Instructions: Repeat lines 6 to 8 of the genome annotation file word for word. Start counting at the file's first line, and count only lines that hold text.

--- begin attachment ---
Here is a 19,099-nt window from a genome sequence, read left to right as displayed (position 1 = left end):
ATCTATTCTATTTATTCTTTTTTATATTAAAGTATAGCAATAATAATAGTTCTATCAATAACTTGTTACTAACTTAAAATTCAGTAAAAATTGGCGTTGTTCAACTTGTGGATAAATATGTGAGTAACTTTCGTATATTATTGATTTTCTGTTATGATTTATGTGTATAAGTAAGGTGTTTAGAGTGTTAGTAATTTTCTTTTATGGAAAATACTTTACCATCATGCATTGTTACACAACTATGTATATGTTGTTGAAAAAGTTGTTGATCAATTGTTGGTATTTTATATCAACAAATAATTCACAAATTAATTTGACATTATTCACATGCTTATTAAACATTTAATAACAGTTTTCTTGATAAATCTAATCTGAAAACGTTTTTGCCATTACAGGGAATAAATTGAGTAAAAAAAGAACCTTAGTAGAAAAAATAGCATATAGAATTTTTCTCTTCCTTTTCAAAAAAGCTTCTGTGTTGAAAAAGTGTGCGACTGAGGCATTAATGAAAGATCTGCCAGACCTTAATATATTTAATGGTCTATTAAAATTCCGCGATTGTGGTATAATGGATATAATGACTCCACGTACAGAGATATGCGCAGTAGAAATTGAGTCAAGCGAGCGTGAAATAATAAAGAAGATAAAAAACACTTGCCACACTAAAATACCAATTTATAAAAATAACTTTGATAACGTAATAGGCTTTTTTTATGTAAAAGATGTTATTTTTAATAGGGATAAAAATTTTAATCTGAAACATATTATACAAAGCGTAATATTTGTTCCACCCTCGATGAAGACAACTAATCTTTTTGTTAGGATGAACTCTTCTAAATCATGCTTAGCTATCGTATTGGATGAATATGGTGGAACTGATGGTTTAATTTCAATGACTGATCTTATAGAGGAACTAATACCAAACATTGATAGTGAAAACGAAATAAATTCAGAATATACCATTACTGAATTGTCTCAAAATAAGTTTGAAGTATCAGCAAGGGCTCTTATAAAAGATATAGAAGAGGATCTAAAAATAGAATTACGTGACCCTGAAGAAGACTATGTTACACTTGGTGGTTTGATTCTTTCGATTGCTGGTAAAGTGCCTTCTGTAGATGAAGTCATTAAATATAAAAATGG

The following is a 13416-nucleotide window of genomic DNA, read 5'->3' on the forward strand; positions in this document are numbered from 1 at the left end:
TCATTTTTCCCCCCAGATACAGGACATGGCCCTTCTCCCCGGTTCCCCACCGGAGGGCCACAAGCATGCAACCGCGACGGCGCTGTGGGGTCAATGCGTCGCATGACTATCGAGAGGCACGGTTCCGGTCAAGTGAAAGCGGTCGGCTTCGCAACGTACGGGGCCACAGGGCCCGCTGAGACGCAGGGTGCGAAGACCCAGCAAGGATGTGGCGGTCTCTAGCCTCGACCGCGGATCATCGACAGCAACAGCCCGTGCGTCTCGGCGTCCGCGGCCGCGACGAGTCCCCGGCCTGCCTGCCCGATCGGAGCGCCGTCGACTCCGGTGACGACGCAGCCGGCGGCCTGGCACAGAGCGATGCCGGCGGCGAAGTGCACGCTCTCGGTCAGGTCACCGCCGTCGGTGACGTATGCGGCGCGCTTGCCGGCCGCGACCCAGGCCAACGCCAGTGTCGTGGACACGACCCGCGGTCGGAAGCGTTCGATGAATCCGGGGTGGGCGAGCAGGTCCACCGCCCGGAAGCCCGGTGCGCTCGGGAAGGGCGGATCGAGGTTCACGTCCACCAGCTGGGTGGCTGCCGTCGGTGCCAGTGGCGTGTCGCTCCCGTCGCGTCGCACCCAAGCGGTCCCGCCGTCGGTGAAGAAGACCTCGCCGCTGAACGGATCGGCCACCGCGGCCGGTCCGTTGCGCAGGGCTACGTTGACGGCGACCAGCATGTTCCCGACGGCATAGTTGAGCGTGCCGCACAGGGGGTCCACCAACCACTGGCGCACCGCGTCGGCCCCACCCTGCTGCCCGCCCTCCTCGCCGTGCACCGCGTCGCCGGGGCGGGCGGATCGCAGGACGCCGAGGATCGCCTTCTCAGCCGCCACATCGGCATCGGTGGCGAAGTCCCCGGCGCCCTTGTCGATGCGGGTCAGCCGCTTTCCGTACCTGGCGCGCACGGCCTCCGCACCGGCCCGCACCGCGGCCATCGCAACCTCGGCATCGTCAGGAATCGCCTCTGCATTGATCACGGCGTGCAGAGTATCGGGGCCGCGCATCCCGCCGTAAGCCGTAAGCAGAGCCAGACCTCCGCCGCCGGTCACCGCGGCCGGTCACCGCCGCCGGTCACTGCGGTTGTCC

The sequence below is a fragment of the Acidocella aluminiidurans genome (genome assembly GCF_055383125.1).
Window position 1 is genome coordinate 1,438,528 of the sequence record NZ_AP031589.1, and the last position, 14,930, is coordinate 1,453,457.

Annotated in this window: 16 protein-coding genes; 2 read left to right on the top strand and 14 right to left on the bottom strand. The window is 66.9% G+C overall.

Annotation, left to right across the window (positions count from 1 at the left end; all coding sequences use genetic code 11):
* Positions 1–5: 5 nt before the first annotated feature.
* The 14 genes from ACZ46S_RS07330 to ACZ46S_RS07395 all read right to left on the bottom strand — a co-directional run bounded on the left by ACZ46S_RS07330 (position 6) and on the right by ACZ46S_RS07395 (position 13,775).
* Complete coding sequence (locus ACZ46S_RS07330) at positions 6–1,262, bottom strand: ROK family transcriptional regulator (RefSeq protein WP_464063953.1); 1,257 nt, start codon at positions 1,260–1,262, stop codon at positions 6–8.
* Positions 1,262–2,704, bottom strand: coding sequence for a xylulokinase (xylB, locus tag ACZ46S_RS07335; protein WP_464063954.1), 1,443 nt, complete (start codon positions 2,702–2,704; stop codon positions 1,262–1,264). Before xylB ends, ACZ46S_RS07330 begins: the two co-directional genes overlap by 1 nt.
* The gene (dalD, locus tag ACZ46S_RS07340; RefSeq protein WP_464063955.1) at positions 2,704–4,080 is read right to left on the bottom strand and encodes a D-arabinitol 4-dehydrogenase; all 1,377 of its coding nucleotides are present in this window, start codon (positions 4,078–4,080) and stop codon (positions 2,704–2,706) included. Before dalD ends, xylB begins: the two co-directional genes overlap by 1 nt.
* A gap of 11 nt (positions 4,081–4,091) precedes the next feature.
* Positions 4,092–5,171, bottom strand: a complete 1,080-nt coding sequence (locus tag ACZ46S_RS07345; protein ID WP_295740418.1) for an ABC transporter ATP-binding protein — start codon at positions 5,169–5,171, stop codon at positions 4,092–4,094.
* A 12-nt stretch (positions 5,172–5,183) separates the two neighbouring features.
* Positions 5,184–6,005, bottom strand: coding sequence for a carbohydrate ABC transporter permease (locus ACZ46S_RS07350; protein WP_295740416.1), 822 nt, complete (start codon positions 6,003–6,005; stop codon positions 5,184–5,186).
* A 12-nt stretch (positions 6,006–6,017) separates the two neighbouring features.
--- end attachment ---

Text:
Window position 1 is genome coordinate 1,438,528 of the sequence record NZ_AP031589.1, and the last position, 14,930, is coordinate 1,453,457.

Annotated in this window: 16 protein-coding genes; 2 read left to right on the top strand and 14 right to left on the bottom strand. The window is 66.9% G+C overall.

Annotation, left to right across the window (positions count from 1 at the left end; all coding sequences use genetic code 11):